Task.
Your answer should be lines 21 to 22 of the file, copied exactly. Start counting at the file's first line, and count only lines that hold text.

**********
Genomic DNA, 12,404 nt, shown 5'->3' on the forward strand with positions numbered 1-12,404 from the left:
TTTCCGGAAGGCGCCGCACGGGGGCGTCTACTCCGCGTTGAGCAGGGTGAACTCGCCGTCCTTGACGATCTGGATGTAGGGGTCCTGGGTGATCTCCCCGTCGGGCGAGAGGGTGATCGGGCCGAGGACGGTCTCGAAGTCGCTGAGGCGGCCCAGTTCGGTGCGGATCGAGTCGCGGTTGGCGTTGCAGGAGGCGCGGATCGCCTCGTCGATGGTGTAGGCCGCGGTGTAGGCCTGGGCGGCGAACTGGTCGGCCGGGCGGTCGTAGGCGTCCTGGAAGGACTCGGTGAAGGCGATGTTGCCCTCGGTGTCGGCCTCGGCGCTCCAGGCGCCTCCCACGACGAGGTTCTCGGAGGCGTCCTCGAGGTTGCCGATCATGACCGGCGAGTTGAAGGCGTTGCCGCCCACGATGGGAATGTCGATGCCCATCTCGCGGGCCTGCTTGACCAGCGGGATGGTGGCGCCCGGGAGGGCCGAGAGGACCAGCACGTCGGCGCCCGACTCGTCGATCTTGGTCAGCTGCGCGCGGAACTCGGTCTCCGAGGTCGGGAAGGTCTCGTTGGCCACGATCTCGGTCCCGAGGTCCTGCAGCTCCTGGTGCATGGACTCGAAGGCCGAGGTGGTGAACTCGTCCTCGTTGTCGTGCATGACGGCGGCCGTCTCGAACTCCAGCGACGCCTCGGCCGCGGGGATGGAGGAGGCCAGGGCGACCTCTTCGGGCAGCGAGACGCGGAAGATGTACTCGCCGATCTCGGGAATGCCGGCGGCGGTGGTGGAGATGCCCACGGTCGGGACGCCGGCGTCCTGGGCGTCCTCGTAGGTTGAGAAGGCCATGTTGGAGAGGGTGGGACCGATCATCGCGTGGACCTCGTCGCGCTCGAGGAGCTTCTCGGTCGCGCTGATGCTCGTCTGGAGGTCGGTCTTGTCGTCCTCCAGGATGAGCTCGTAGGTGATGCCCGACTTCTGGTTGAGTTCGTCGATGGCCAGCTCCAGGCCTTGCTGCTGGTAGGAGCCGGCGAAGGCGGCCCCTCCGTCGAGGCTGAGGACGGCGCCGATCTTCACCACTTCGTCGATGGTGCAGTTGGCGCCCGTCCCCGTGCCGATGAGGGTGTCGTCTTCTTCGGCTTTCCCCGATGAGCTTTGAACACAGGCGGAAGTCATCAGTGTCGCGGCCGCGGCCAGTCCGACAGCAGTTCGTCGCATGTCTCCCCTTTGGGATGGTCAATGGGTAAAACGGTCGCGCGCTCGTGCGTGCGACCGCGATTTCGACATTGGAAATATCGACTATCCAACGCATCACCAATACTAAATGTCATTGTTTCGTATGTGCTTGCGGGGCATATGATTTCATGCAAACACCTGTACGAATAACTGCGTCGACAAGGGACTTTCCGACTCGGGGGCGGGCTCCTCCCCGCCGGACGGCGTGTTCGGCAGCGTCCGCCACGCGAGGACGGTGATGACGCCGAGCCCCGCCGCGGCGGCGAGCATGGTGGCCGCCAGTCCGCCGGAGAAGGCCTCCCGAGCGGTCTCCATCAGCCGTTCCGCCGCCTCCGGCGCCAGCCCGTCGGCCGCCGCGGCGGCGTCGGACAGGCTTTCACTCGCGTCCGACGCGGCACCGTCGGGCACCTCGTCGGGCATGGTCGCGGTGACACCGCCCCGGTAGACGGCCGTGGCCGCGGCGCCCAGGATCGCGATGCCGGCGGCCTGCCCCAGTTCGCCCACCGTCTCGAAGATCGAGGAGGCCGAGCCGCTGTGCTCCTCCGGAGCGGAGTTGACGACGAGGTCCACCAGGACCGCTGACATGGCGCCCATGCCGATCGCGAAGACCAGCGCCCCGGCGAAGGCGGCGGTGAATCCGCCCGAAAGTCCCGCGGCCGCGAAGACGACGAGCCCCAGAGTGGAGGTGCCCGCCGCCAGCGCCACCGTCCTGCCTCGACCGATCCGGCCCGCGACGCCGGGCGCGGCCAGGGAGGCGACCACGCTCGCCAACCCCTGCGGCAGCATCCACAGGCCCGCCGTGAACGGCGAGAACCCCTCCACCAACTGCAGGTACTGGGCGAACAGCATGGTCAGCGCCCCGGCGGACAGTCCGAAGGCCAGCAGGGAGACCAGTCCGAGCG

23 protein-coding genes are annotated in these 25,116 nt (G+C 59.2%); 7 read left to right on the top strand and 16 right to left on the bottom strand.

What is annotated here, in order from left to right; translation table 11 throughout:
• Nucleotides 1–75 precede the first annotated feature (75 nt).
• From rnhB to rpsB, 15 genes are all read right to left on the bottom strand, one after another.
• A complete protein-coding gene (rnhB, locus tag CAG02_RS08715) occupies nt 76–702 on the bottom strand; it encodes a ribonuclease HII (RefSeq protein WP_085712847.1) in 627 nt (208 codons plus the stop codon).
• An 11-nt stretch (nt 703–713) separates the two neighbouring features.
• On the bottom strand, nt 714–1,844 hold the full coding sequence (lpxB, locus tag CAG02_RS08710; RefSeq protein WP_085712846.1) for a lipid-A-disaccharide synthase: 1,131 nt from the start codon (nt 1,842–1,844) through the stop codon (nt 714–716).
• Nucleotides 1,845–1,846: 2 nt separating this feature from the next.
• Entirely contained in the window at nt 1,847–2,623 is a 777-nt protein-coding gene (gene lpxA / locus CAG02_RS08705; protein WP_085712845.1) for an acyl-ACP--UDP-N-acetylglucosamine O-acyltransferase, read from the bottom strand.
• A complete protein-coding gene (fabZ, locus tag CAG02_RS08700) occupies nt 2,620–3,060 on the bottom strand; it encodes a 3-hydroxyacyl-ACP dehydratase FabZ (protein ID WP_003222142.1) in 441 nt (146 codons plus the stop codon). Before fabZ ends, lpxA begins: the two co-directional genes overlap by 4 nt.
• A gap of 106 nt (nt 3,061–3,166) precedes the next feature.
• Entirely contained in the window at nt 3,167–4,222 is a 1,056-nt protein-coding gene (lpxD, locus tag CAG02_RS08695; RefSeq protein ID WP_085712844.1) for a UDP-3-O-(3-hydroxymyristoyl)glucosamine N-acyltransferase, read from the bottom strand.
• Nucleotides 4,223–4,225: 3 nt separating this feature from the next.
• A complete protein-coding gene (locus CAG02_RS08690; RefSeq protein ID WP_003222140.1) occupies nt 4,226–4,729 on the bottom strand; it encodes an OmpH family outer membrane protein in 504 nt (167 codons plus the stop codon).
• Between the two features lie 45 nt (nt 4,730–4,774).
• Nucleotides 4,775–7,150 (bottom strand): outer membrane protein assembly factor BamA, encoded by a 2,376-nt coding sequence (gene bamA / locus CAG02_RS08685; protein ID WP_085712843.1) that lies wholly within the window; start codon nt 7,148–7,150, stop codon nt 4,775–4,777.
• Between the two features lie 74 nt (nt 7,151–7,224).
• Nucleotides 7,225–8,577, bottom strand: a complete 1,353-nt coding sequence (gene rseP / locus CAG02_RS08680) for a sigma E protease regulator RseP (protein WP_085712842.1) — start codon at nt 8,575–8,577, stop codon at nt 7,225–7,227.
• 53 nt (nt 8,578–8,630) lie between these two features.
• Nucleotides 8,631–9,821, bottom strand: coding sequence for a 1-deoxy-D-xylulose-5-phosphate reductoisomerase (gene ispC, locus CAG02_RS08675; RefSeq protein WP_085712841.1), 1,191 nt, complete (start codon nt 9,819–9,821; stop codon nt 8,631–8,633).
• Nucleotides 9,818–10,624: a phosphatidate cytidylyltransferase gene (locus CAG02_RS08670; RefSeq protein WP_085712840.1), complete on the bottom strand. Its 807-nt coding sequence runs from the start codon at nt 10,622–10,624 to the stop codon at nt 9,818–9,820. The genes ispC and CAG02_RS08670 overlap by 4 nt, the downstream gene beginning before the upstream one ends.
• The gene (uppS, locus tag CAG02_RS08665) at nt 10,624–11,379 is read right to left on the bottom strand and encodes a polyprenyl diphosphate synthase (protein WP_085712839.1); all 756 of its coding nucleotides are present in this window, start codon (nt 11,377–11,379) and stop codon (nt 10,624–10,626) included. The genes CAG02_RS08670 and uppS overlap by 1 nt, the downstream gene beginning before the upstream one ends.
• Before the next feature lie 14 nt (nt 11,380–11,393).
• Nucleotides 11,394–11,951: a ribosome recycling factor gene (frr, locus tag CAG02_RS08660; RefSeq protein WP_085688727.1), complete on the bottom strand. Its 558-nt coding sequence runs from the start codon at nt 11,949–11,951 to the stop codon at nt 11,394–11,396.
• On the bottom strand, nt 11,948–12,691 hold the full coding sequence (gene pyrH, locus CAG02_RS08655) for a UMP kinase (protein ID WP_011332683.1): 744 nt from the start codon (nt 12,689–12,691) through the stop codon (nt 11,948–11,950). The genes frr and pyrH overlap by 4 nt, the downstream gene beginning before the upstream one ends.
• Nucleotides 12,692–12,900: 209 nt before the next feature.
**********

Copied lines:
• 53 nt (nt 8,578–8,630) lie between these two features.
• Nucleotides 8,631–9,821, bottom strand: coding sequence for a 1-deoxy-D-xylulose-5-phosphate reductoisomerase (gene ispC, locus CAG02_RS08675; RefSeq protein WP_085712841.1), 1,191 nt, complete (start codon nt 9,819–9,821; stop codon nt 8,631–8,633).